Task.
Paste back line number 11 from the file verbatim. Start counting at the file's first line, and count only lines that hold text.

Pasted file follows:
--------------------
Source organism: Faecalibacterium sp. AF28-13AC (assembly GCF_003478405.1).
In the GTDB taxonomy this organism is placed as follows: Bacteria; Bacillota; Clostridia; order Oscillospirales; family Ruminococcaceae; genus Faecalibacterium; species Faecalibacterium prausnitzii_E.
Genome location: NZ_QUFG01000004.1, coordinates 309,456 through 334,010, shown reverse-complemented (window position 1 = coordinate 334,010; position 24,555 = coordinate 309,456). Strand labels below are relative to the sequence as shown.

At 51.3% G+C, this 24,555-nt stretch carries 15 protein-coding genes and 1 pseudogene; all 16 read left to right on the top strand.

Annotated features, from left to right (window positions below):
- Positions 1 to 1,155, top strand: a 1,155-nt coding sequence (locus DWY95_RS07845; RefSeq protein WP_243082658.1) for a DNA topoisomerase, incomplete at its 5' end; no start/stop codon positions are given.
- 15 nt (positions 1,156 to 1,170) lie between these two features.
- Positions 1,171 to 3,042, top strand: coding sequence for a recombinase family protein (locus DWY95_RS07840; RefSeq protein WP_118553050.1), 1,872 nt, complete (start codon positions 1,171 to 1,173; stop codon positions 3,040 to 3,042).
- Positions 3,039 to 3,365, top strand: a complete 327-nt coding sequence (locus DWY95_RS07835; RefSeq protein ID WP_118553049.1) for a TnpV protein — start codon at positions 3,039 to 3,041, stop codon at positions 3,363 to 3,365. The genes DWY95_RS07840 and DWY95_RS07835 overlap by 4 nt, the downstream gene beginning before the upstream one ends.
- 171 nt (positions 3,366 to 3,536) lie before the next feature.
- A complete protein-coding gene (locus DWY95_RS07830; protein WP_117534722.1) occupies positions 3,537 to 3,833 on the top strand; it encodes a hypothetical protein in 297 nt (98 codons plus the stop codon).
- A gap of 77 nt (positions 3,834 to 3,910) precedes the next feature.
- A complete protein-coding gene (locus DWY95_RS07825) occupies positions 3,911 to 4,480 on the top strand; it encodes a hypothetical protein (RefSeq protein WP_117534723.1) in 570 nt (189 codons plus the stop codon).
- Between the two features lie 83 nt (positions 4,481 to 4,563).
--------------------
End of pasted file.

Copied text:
- A complete protein-coding gene (locus DWY95_RS07830; protein WP_117534722.1) occupies positions 3,537 to 3,833 on the top strand; it encodes a hypothetical protein in 297 nt (98 codons plus the stop codon).